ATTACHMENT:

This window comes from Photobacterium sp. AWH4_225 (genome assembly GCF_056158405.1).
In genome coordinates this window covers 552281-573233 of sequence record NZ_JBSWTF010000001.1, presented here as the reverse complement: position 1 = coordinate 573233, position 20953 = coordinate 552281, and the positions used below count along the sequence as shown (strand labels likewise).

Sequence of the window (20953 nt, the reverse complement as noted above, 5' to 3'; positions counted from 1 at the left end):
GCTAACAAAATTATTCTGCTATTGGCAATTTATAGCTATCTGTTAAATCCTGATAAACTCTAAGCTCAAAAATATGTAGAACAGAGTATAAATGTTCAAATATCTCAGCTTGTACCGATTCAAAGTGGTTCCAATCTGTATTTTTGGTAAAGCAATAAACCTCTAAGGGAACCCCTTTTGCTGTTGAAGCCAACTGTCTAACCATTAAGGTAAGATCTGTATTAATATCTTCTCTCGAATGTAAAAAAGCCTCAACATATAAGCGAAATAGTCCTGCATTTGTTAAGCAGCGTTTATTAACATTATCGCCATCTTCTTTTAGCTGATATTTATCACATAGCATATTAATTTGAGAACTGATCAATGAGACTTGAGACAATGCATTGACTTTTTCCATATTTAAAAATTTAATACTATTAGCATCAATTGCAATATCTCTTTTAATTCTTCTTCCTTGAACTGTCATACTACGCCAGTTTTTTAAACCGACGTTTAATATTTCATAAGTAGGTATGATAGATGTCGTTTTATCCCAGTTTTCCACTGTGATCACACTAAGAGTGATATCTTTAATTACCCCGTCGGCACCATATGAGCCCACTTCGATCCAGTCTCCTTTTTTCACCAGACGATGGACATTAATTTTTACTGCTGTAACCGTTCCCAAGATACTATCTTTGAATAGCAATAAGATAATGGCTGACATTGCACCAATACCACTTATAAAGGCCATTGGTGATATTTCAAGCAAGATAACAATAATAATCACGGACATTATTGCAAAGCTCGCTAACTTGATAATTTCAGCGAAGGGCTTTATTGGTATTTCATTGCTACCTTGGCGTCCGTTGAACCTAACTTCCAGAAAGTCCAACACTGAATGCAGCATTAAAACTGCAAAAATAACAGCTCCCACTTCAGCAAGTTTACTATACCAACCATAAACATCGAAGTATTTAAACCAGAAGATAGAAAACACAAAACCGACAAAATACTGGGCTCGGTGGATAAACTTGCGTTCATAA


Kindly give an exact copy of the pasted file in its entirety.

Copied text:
This window comes from Photobacterium sp. AWH4_225 (genome assembly GCF_056158405.1).
In genome coordinates this window covers 552281-573233 of sequence record NZ_JBSWTF010000001.1, presented here as the reverse complement: position 1 = coordinate 573233, position 20953 = coordinate 552281, and the positions used below count along the sequence as shown (strand labels likewise).

Sequence of the window (20953 nt, the reverse complement as noted above, 5' to 3'; positions counted from 1 at the left end):
GCTAACAAAATTATTCTGCTATTGGCAATTTATAGCTATCTGTTAAATCCTGATAAACTCTAAGCTCAAAAATATGTAGAACAGAGTATAAATGTTCAAATATCTCAGCTTGTACCGATTCAAAGTGGTTCCAATCTGTATTTTTGGTAAAGCAATAAACCTCTAAGGGAACCCCTTTTGCTGTTGAAGCCAACTGTCTAACCATTAAGGTAAGATCTGTATTAATATCTTCTCTCGAATGTAAAAAAGCCTCAACATATAAGCGAAATAGTCCTGCATTTGTTAAGCAGCGTTTATTAACATTATCGCCATCTTCTTTTAGCTGATATTTATCACATAGCATATTAATTTGAGAACTGATCAATGAGACTTGAGACAATGCATTGACTTTTTCCATATTTAAAAATTTAATACTATTAGCATCAATTGCAATATCTCTTTTAATTCTTCTTCCTTGAACTGTCATACTACGCCAGTTTTTTAAACCGACGTTTAATATTTCATAAGTAGGTATGATAGATGTCGTTTTATCCCAGTTTTCCACTGTGATCACACTAAGAGTGATATCTTTAATTACCCCGTCGGCACCATATGAGCCCACTTCGATCCAGTCTCCTTTTTTCACCAGACGATGGACATTAATTTTTACTGCTGTAACCGTTCCCAAGATACTATCTTTGAATAGCAATAAGATAATGGCTGACATTGCACCAATACCACTTATAAAGGCCATTGGTGATATTTCAAGCAAGATAACAATAATAATCACGGACATTATTGCAAAGCTCGCTAACTTGATAATTTCAGCGAAGGGCTTTATTGGTATTTCATTGCTACCTTGGCGTCCGTTGAACCTAACTTCCAGAAAGTCCAACACTGAATGCAGCATTAAAACTGCAAAAATAACAGCTCCCACTTCAGCAAGTTTACTATACCAACCATAAACATCGAAGTATTTAAACCAGAAGATAGAAAACACAAAACCGACAAAATACTGGGCTCGGTGGATAAACTTGCGTTCATAA